How to Securely Lock Up Your Kayak
Who would steal a kayak? At least not here in BC and for sure, not on Vancouver Island! The sad reality is that kayak theft is no longer a “big, bad city” phenomenon. Kayaks are being stolen all over BC, including Vancouver Island, and not only in larger urban centers like Vancouver, Victoria or Nanaimo. We don’t often hear or read about these thefts, but when they happen to paddlers that are more visible in the sport we begin to take note.
Staff at Ocean River Adventures interact with many kayakers and outdoor enthusiasts daily, and hear first-hand accounts of kayak and kayak gear thefts. Most recently, staff came across a disturbing blog entry in Sea Kayaker Magazine posted for Mark Tozer and Helen Wilson, two prominent Team SK paddlers. The article describes the recent theft of two beautiful Tahe Marine kayaks from the roof racks of their car in Surrey, BC.
Theft usually occurs as a more random theft of opportunity, but there are more planned and orchestrated thefts by experienced and more intelligent groups. Both kinds of thief can be deterred, and even the ‘pros’ will scout for an easier target if good deterrents are in use. So, lets focus on deterring the thefts of opportunity and making it more difficult for the pros to steal your kayaks and gear.
Kayaks and gear are usually stolen from homes, beaches, parks, vehicles and other places where they are left unattended for longer periods of time or for periods of time that follow a pattern set by the owner. Prevention is the best rule of thumb, so avoid leaving your boat and gear unattended in a place where the possibility to lock it up does not exist. If the possibility to lock your boat and gear exists there are a number of locking systems available to make that a fairly simple task.
Lasso Security Cables manufactures a series of locking systems that are very effective in deterring thefts. These cable locks can be used to lock a kayak or other gear to roof racks or other stationary objects. Lasso Cables come in a couple of styles, ones that can be thread through D-rings, around seats etc, and those that have loops at both ends to slide over the ends of the kayak. Make sure you read the instructions to make sure you use them properly so they can’t be slipped off.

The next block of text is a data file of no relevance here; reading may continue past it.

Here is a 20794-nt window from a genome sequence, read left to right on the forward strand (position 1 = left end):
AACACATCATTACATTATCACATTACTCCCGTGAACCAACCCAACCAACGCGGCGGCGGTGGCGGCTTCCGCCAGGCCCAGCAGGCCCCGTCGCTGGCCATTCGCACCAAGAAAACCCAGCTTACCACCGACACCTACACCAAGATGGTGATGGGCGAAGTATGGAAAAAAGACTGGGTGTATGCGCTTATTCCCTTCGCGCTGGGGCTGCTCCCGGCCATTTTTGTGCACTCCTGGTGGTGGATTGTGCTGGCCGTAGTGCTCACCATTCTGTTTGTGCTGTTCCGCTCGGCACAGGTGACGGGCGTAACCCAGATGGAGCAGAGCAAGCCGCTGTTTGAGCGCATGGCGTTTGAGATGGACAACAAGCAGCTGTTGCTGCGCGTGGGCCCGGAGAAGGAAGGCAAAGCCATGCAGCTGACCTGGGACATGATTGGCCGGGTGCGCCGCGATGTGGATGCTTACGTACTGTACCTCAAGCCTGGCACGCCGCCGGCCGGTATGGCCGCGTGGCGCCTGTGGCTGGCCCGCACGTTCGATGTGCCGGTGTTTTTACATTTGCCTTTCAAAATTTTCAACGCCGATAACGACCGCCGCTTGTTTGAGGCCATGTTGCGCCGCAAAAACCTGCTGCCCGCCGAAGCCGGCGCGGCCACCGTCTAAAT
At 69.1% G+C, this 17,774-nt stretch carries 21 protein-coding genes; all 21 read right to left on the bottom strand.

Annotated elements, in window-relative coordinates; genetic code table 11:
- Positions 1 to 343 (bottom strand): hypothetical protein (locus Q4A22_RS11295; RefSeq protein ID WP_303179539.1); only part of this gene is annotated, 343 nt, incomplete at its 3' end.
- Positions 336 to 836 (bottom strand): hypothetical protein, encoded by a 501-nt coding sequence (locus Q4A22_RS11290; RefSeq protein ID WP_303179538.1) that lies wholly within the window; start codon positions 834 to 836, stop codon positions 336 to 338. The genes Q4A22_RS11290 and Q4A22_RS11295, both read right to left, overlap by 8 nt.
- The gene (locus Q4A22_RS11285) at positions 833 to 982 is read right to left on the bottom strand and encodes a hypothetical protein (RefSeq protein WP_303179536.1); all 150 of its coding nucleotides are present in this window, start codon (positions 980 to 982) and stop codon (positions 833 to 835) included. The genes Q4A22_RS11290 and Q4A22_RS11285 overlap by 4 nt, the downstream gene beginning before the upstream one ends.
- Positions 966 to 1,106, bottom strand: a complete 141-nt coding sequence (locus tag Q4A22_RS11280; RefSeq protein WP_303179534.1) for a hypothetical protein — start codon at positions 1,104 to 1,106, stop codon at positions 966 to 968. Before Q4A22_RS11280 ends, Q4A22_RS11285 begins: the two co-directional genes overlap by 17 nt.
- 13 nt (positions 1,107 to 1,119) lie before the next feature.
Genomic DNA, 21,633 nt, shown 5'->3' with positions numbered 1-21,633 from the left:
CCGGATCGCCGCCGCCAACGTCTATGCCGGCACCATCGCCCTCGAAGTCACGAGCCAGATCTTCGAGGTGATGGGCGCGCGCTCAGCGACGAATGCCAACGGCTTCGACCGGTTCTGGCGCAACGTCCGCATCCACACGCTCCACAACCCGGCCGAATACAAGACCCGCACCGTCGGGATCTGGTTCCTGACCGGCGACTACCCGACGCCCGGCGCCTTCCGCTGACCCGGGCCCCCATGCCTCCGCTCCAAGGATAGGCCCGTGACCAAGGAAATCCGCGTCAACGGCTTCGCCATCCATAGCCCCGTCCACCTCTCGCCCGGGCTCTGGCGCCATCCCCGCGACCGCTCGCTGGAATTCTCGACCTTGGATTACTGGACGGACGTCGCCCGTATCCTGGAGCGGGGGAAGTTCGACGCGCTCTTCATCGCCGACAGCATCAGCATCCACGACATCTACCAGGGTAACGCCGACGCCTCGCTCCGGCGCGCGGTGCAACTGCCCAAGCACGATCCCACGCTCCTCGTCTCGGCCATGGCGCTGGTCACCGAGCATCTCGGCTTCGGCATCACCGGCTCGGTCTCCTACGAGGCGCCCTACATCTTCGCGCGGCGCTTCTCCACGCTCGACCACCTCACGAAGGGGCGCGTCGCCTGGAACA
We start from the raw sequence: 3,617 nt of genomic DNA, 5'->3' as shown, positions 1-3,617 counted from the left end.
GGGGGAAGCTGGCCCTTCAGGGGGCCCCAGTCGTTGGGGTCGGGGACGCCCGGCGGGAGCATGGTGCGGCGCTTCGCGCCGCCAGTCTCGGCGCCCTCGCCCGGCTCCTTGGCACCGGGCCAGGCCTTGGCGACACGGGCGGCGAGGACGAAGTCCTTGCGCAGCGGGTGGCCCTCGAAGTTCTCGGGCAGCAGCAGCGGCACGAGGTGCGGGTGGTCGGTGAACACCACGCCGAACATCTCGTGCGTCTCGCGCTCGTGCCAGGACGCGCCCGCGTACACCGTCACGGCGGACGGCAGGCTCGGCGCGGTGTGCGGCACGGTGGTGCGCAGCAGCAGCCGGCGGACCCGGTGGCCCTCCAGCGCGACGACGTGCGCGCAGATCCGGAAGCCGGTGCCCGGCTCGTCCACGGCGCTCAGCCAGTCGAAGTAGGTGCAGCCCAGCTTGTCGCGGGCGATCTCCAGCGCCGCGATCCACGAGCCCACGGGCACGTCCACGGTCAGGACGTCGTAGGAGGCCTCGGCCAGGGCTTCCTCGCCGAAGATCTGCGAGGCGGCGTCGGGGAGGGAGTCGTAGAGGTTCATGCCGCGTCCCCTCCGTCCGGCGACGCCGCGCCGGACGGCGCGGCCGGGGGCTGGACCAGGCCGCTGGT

Make sure your roof racks are secure. We have seen kayaks locked to roof racks, but the racks themselves had no lock cores to prevent them from being easily removed from the vehicle. The roof racks were removed, boats and all! Quality rack systems like Yakima or Thule have provisions for lock cores.
Yakima also makes a lockable strap system called the Ripcord. It may be used on canoes and kayaks and has excellent reviews. For long one-piece paddles that won’t fit in your vehicle, Thule makes a nifty paddle lock system called the ‘Get A Grip’ paddle lock which securely locks paddles to the roof racks. It also has excellent reviews.
There are companies out there that have identified a real need for such security items and have stepped up to provide quality products that work. It is up to us, the gear users, to take the initiative and use common sense to take the needed steps to protect our investments.
Some additional tips to avoid the disappointment of theft
Never leave gear in your vehicle in plain sight. Cover it up or put it in a trunk. Avoid plastering your vehicle with gear stickers. They look cool, but they alert thieves to the potential for something juicy to steal. Mark your gear with something that is not easy to remove, take digital pictures of serial numbers and create an ID file on your PC, and most importantly, always ask yourself honestly if your gear is ‘safe’ before you leave it unattended!
All of the staff at Ocean River Sports wish you safe and fun-filled adventures and encourage you to ‘Get out There’ and back with all of your belongings intact!